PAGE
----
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kevinh kevinh is offline
Join Date: Jan 2005
Location: San Mateo, CA
Posts: 1,419
Default Best price for Aeroshell by mail order

A follow up to this great thread:

Does anyone know of a webstore at will ship me a couple of cases of Aeroshell oil? Oil change coming soon...

UPDATE: A bit of froogling found sells a case of 15W50 for $58. Free shipping for over $100 ordered.
-kevinh, Track my RV-7A, flying, alas, sold in 2013 after 450ish hours. (I'm now building something different)

Last edited by kevinh : 04-16-2006 at 07:06 PM. Reason: fully specify brand
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Old 04-16-2006, 06:47 PM
michael2 michael2 is offline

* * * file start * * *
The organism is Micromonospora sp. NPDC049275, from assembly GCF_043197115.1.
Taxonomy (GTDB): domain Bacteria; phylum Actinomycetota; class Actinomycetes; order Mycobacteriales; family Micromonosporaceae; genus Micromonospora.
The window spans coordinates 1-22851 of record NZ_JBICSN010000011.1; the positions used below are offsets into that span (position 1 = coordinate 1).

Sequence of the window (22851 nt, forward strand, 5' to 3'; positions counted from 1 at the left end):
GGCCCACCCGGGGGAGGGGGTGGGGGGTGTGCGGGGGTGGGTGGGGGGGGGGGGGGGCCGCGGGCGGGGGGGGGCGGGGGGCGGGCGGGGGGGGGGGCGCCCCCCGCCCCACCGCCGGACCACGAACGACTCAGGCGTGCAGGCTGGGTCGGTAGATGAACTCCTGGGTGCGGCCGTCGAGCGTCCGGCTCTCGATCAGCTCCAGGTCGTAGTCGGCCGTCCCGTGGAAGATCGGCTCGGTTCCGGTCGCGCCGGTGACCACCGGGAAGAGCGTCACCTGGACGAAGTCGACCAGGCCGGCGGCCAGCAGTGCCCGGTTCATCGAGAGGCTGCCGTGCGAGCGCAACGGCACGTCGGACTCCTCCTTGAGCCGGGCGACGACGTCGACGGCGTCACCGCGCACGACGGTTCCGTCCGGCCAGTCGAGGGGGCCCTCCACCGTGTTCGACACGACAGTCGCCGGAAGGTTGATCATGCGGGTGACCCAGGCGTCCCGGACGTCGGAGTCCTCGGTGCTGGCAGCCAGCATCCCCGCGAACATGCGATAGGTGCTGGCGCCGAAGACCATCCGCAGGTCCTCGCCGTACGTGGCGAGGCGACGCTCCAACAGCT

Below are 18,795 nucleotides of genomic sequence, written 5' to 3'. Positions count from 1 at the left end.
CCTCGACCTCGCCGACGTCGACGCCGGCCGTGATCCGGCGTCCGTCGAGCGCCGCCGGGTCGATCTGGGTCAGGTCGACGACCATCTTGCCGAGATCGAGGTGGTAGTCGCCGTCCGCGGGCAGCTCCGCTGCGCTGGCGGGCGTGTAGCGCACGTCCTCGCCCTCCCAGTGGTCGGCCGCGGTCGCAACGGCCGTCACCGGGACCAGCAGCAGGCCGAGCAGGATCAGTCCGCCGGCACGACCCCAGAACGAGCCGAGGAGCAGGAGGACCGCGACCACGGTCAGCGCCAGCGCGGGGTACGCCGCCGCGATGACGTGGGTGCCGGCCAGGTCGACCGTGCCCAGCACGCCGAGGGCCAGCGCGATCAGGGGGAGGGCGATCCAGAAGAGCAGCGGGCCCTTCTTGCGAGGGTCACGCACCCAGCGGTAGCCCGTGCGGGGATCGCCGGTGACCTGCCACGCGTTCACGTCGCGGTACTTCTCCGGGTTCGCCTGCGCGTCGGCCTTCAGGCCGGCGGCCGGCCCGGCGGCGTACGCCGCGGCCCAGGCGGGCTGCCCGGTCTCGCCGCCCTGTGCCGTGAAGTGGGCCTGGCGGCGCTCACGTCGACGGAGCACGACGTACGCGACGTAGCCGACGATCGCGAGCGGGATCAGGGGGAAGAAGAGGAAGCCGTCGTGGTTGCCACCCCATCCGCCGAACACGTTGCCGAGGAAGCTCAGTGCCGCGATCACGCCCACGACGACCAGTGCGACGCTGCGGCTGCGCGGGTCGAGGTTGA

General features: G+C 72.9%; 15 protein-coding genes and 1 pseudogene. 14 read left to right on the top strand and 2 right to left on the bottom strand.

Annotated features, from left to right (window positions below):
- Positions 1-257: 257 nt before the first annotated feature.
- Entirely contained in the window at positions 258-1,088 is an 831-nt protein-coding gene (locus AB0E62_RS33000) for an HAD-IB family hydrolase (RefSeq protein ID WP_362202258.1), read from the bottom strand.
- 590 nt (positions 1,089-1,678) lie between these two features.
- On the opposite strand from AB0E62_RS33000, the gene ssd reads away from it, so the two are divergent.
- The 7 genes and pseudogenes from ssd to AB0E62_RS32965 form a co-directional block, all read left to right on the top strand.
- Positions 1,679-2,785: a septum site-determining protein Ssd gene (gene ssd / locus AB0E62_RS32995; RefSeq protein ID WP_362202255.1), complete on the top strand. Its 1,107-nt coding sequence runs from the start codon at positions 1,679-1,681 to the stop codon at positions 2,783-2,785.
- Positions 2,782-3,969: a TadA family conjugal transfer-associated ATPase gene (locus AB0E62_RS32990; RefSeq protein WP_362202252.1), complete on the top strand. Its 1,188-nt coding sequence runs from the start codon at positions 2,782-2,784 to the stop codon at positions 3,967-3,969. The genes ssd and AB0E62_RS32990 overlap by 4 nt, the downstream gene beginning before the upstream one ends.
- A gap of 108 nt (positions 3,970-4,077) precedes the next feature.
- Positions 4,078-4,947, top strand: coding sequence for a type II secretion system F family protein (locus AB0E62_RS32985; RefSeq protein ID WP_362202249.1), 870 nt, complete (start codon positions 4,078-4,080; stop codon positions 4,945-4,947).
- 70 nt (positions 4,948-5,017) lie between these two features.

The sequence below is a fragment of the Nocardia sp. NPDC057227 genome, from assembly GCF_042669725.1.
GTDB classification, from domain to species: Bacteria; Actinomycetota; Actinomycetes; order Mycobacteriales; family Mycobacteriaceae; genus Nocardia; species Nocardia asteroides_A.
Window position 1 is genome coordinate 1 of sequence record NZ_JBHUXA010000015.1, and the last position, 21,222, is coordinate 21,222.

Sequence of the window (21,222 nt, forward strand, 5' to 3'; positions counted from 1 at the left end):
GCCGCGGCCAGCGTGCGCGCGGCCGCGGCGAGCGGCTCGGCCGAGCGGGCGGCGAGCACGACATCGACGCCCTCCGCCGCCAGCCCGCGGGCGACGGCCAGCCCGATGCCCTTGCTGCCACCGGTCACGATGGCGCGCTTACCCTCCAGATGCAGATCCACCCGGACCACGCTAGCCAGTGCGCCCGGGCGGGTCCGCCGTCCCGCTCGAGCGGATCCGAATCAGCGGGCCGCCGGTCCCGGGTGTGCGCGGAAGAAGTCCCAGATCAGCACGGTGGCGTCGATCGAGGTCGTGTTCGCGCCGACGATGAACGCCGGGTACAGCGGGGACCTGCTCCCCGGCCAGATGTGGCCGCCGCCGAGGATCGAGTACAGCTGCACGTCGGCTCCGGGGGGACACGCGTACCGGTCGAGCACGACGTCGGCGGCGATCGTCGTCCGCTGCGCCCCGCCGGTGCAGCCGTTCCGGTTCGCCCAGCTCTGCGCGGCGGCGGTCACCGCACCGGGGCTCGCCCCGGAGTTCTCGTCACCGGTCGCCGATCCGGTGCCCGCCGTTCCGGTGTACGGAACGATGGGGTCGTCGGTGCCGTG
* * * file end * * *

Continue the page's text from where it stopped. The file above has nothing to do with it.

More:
Join Date: Dec 2005
Location: Steinhatchee, Florida
Posts: 122
Default lubrication

I use Phillips 20W50 in my RV-9, 0320, my Cub C-75, and Shell 100 in my airboat which has a oil guzzling C-0470. Multi-grade does not work well in this engine. I always stock up on Phillips 20W50 at SNF, $25.00 a case. Shell 100 was $34.00 a case at SNF. I usally buy Aero Shell 100 at Sam's for $34.00 a case.
RV-9, N92GC
Cub, NC88583
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Old 04-16-2006, 09:01 PM
jhallrv4 jhallrv4 is offline
Join Date: Jan 2005
Location: Fort Collins, Colorado
Posts: 139

I use AeroShell 15w50, because the flying club I belonged to used it in all the aircraft, and had no problems all the years I was a member. I have used it in all my subsequent aircraft, and now use it in my -4. My oil analysis people have only the hightest praise for my 50 hour samples, and that's all I need to hear. I do fly regularly, and it shows in the oil. I would most likely get glowing reports if I used some other brand, but I'm big on not fixing, or even messing with it, if it aint broke.